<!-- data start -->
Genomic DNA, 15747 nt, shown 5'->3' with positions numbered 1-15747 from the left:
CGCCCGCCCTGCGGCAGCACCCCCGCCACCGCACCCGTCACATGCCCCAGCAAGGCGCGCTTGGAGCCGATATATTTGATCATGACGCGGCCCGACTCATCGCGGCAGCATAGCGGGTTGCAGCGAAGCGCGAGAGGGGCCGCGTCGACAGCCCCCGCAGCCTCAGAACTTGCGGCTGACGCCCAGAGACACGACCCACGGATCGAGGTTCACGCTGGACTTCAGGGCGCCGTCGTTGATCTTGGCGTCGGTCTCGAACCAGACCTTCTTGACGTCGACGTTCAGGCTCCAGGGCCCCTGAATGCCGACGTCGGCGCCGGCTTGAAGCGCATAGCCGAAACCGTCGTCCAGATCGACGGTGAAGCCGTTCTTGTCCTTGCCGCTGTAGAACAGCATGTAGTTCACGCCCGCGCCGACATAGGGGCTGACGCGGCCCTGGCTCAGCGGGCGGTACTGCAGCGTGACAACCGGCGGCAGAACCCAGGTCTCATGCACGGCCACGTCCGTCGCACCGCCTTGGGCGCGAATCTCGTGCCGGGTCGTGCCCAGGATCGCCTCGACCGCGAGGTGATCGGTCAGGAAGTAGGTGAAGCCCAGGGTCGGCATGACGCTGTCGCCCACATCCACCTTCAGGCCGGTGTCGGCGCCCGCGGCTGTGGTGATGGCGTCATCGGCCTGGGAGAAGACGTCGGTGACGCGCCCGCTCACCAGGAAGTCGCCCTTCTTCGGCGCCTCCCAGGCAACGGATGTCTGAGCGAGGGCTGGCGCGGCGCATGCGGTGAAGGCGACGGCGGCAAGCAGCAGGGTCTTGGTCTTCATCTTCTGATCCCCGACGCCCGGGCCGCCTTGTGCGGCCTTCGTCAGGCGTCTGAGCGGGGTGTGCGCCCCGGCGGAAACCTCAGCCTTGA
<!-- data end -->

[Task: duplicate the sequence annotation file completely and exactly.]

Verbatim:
Genomic DNA, 15747 nt, shown 5'->3' with positions numbered 1-15747 from the left:
CGCCCGCCCTGCGGCAGCACCCCCGCCACCGCACCCGTCACATGCCCCAGCAAGGCGCGCTTGGAGCCGATATATTTGATCATGACGCGGCCCGACTCATCGCGGCAGCATAGCGGGTTGCAGCGAAGCGCGAGAGGGGCCGCGTCGACAGCCCCCGCAGCCTCAGAACTTGCGGCTGACGCCCAGAGACACGACCCACGGATCGAGGTTCACGCTGGACTTCAGGGCGCCGTCGTTGATCTTGGCGTCGGTCTCGAACCAGACCTTCTTGACGTCGACGTTCAGGCTCCAGGGCCCCTGAATGCCGACGTCGGCGCCGGCTTGAAGCGCATAGCCGAAACCGTCGTCCAGATCGACGGTGAAGCCGTTCTTGTCCTTGCCGCTGTAGAACAGCATGTAGTTCACGCCCGCGCCGACATAGGGGCTGACGCGGCCCTGGCTCAGCGGGCGGTACTGCAGCGTGACAACCGGCGGCAGAACCCAGGTCTCATGCACGGCCACGTCCGTCGCACCGCCTTGGGCGCGAATCTCGTGCCGGGTCGTGCCCAGGATCGCCTCGACCGCGAGGTGATCGGTCAGGAAGTAGGTGAAGCCCAGGGTCGGCATGACGCTGTCGCCCACATCCACCTTCAGGCCGGTGTCGGCGCCCGCGGCTGTGGTGATGGCGTCATCGGCCTGGGAGAAGACGTCGGTGACGCGCCCGCTCACCAGGAAGTCGCCCTTCTTCGGCGCCTCCCAGGCAACGGATGTCTGAGCGAGGGCTGGCGCGGCGCATGCGGTGAAGGCGACGGCGGCAAGCAGCAGGGTCTTGGTCTTCATCTTCTGATCCCCGACGCCCGGGCCGCCTTGTGCGGCCTTCGTCAGGCGTCTGAGCGGGGTGTGCGCCCCGGCGGAAACCTCAGCCTTGA